The key recommendation of the report is that NZ needs to adopt an AI strategy.  I agree. Of the 6 themes they suggested I think they key ones are:

  1. Increasing the understanding of AI capability. This should involve educating the decision makers at the board and executive level about the opportunities to leverage AI technology and the investment required. The outcome of this should be more organisations deciding to invest in AI.
  2. Growing the capability. NZ needs more AI practitioners. While we can attract immigrants with these skills, we also need to educate more people. I was encouraged to see the report advocating the use of online learning. I agree that NZQA should find a way to recognise these courses but think we should go further. Organisations should be incentivised to train existing staff using these courses (particularly if they have a project identified) and young people should be subsidised to study AI either online or undergrad/postgrad at universities.

I am less worried about the risks. I think it would be good to have AI that was biased, opaque, unethical and breaking copyright law. At least then we would be using the technology and we could address those concerns as they came up. I am also not worried about the existential threat of AI. First, I think human level intelligence may be a long time away. Second, I’m somewhat fatalistic – I can’t see how you could stop those breakthroughs from happening. We need to make sure that humans come along for the ride.

From my perspective the authors have done a very good job with this report. I encourage you to take the time to read it.  I encourage the government to adopt its recommendations.

AI day 2018: My take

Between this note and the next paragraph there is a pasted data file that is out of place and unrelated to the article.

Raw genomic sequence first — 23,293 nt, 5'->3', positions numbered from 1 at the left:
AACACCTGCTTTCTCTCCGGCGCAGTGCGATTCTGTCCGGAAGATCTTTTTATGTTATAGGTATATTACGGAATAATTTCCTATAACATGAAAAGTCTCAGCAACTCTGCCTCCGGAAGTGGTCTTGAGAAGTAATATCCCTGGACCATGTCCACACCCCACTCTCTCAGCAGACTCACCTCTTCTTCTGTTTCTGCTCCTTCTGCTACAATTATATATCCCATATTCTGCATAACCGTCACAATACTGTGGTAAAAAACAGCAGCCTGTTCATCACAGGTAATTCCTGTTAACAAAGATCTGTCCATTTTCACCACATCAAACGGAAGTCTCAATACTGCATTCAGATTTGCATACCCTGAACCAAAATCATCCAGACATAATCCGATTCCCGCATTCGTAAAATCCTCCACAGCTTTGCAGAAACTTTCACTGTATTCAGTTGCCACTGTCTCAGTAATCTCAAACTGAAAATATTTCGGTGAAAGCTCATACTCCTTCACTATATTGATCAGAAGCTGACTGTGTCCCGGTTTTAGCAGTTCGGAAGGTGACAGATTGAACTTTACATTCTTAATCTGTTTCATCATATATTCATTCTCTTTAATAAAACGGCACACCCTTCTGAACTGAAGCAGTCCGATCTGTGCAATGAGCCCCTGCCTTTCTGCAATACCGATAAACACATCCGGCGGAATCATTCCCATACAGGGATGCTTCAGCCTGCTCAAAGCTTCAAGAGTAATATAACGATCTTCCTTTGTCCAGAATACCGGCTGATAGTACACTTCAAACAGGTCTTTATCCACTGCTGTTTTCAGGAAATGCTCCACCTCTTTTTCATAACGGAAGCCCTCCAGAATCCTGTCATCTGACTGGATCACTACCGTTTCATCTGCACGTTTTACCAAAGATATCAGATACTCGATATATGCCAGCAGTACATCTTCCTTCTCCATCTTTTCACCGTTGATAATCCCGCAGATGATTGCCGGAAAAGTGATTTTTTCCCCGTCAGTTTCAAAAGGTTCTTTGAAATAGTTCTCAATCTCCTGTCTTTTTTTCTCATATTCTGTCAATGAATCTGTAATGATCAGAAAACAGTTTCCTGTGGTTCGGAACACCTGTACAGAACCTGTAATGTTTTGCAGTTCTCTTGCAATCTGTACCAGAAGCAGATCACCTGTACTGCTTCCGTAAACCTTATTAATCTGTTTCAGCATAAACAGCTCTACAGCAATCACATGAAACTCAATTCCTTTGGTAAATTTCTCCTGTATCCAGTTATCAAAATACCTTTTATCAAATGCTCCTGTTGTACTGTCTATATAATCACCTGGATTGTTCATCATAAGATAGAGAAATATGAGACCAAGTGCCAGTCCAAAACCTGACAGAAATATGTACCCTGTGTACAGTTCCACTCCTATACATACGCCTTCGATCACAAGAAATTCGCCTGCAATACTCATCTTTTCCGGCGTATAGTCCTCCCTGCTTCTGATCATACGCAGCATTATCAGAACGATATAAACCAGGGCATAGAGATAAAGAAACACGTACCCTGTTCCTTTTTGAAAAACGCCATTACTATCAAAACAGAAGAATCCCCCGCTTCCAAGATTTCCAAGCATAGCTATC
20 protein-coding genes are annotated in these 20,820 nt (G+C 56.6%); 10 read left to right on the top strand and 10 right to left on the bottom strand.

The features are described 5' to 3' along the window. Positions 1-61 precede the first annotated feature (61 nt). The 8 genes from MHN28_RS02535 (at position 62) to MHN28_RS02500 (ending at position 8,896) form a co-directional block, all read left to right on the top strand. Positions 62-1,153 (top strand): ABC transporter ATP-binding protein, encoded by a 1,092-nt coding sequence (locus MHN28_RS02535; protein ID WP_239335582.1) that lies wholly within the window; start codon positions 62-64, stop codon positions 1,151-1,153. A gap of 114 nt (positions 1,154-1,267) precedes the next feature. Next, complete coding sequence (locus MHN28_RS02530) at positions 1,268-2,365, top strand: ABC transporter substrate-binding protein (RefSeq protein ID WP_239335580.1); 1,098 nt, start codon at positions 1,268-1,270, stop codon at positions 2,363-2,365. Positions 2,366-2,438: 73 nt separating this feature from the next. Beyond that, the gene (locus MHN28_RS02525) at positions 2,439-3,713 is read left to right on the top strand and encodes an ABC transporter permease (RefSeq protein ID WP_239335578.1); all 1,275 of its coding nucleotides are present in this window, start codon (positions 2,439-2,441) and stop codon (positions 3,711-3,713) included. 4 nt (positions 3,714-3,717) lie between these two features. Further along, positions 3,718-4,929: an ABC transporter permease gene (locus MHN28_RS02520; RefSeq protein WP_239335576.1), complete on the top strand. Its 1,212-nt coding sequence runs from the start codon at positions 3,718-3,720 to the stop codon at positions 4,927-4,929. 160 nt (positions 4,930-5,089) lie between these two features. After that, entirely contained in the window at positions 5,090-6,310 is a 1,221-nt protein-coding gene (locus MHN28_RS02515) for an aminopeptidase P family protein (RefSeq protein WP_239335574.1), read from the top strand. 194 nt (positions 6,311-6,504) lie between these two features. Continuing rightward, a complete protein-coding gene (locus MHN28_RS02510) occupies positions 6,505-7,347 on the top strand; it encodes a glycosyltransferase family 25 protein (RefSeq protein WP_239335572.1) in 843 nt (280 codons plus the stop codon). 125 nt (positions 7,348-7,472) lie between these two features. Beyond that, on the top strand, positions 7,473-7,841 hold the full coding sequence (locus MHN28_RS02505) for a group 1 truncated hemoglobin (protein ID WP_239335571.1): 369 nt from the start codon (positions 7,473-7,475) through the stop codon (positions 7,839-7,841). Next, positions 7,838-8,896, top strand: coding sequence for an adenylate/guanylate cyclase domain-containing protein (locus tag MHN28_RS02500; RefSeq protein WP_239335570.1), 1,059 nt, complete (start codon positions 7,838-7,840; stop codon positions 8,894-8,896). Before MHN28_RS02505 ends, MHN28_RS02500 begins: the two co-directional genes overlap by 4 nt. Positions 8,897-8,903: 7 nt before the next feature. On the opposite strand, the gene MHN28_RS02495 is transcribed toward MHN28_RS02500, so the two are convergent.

I noticed the AI day videos were released a few days ago and I’d like to share my thoughts on the day. First I”d like to congratulate the organisers Ben Reid and Justin Flitter for putting this event together. Michelle Dickinson did a great job making the day flow as master of ceremonies. This type of event is just what NZ needs to help people understand how different organisations are using AI so they can make more informed decisions on how they could use the ever evolving set of technologies.

AI day 2018 videos
The AI day 2018 videos

I’d characterise the event as having presentations from small and large organisations, a couple of panels, a politician and a good dose of networking. The highlight for me was from the small companies because they were the ones who had taken various AI technologies and applied them in a way to give them an advantage. In my mind these are the stories that are most likely to inspire other NZ companies. This included:

  • R& D coordinator for Ohmio, Mahmood Hikmet describing the self-driving shuttle that they are building and how their AI team is building a sensor fusion model. This combines data from GPS, lidar and odometry sensors to estimate the position of the shuttle, that is then used for navigating.
  • Kurt Janssen, the founder of Orbica described how they’re using machine vision with aerial and drone footage to automate various GIS tasks.
  • Grant Ryan (or Bro as I call him) describing how Cacophony are using machine vision with thermal cameras to automatically identify pests, and how they might then kill them.
  • Sean Lyons had the most entertaining presentation where he described how Netsafe are using bots to waste scammers time in a project they call Rescam. They’re using IBM Watson for sentiment analysis. It’s been hugely successful, wasting over 5 years of scammers time with 1 million emails.
    netsafe bot
  • Mark Sagar and team are doing some of the most interesting AI work globally at Soul Machines. Unfortunately, his presentation had a few technical glitches, but it was nice to see the latest version of BabyX, complete with arms. Mark talked a little bit about how they are using neural networks for perception and control. I’d love to find out more details.